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Against this mark, Monster invoked several earlier European trademarks in class 32 (Non-alcoholic beverages; beer):

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The UKIPO dismissed the opposition internally. The reason for this was the lack of possibility for consumer confusion. According to the Office, both signs are visually and conceptually different. While in the case of the earlier mark there is a pair of legs, the earlier signs represent a scratch created by an animal. Although both can be viewed as the letter M, the differences between them are enough in order to escape consumer confusion even though the goods are similar due to their nature.

The full text of the decision can be found here.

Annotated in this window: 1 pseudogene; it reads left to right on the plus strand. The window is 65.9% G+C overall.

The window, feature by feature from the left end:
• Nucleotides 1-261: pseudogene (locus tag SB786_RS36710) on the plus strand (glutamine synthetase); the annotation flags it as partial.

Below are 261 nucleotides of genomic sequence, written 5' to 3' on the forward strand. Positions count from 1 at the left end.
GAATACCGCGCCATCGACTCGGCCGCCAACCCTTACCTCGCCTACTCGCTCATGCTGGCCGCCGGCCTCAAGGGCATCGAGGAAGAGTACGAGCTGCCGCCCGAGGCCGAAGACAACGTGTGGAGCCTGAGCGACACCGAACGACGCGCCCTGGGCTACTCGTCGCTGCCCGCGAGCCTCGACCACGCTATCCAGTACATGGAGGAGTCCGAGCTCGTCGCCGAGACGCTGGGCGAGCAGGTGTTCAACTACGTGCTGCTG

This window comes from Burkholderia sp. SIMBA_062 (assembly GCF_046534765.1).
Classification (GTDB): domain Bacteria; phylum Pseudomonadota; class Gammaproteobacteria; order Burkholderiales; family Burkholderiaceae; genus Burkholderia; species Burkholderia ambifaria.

Source: WIPR.

Adidas won a trademark opposition in Japan

great-torii-of-miyajima-1425480_960_720.jpgAdidas won an opposition against the following application for a figurative trademark, applied for Class 25 by a Chinese company:

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Against this sign, Addidas opposed its following earlier national trademark in Japan in Class 25 too:

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According to the German producer, both signs are confusingly similar because their visual elements create a similar impression in consumers. What’s more, Adidas’s mark has a reputation which increases, even more, the risk of confusion.

The Opposition Board coalesce with Adidas concluding that there is a possibility for consumer confusion because both signs are visually similar for identical goods and all of that is supported by the earlier trademark’s reputation.

Source:  Masaki Mikami, MARKS IP LAW FIRM (JAPAN)